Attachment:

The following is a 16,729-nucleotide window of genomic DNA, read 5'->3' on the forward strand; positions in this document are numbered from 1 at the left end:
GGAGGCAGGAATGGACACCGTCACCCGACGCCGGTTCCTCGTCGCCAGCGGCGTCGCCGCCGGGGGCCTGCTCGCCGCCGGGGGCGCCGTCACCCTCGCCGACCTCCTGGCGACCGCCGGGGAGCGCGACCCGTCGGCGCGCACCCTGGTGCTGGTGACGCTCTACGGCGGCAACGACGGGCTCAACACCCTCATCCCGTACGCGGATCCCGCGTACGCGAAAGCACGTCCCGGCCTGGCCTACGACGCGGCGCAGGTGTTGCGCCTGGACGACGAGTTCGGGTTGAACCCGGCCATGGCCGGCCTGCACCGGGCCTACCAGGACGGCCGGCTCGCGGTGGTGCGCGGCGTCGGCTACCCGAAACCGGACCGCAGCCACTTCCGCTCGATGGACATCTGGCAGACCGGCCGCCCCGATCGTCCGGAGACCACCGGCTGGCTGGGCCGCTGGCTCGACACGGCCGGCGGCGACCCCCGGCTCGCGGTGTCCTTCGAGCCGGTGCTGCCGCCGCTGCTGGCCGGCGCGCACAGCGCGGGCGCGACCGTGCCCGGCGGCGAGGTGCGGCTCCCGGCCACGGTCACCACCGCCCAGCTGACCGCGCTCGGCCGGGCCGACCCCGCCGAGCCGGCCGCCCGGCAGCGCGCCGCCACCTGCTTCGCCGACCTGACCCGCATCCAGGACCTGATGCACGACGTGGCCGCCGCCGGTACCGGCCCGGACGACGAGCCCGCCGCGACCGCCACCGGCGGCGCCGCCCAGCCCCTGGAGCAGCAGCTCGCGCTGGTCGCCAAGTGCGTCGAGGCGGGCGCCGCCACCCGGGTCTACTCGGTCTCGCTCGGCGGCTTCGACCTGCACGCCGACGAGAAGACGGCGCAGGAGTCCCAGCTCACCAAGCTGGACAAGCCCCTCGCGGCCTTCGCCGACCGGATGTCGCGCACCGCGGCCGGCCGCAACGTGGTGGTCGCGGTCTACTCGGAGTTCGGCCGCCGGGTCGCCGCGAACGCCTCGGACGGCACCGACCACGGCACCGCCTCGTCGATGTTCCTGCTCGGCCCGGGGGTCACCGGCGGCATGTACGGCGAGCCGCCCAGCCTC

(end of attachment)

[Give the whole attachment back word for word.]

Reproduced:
The following is a 16,729-nucleotide window of genomic DNA, read 5'->3' on the forward strand; positions in this document are numbered from 1 at the left end:
GGAGGCAGGAATGGACACCGTCACCCGACGCCGGTTCCTCGTCGCCAGCGGCGTCGCCGCCGGGGGCCTGCTCGCCGCCGGGGGCGCCGTCACCCTCGCCGACCTCCTGGCGACCGCCGGGGAGCGCGACCCGTCGGCGCGCACCCTGGTGCTGGTGACGCTCTACGGCGGCAACGACGGGCTCAACACCCTCATCCCGTACGCGGATCCCGCGTACGCGAAAGCACGTCCCGGCCTGGCCTACGACGCGGCGCAGGTGTTGCGCCTGGACGACGAGTTCGGGTTGAACCCGGCCATGGCCGGCCTGCACCGGGCCTACCAGGACGGCCGGCTCGCGGTGGTGCGCGGCGTCGGCTACCCGAAACCGGACCGCAGCCACTTCCGCTCGATGGACATCTGGCAGACCGGCCGCCCCGATCGTCCGGAGACCACCGGCTGGCTGGGCCGCTGGCTCGACACGGCCGGCGGCGACCCCCGGCTCGCGGTGTCCTTCGAGCCGGTGCTGCCGCCGCTGCTGGCCGGCGCGCACAGCGCGGGCGCGACCGTGCCCGGCGGCGAGGTGCGGCTCCCGGCCACGGTCACCACCGCCCAGCTGACCGCGCTCGGCCGGGCCGACCCCGCCGAGCCGGCCGCCCGGCAGCGCGCCGCCACCTGCTTCGCCGACCTGACCCGCATCCAGGACCTGATGCACGACGTGGCCGCCGCCGGTACCGGCCCGGACGACGAGCCCGCCGCGACCGCCACCGGCGGCGCCGCCCAGCCCCTGGAGCAGCAGCTCGCGCTGGTCGCCAAGTGCGTCGAGGCGGGCGCCGCCACCCGGGTCTACTCGGTCTCGCTCGGCGGCTTCGACCTGCACGCCGACGAGAAGACGGCGCAGGAGTCCCAGCTCACCAAGCTGGACAAGCCCCTCGCGGCCTTCGCCGACCGGATGTCGCGCACCGCGGCCGGCCGCAACGTGGTGGTCGCGGTCTACTCGGAGTTCGGCCGCCGGGTCGCCGCGAACGCCTCGGACGGCACCGACCACGGCACCGCCTCGTCGATGTTCCTGCTCGGCCCGGGGGTCACCGGCGGCATGTACGGCGAGCCGCCCAGCCTC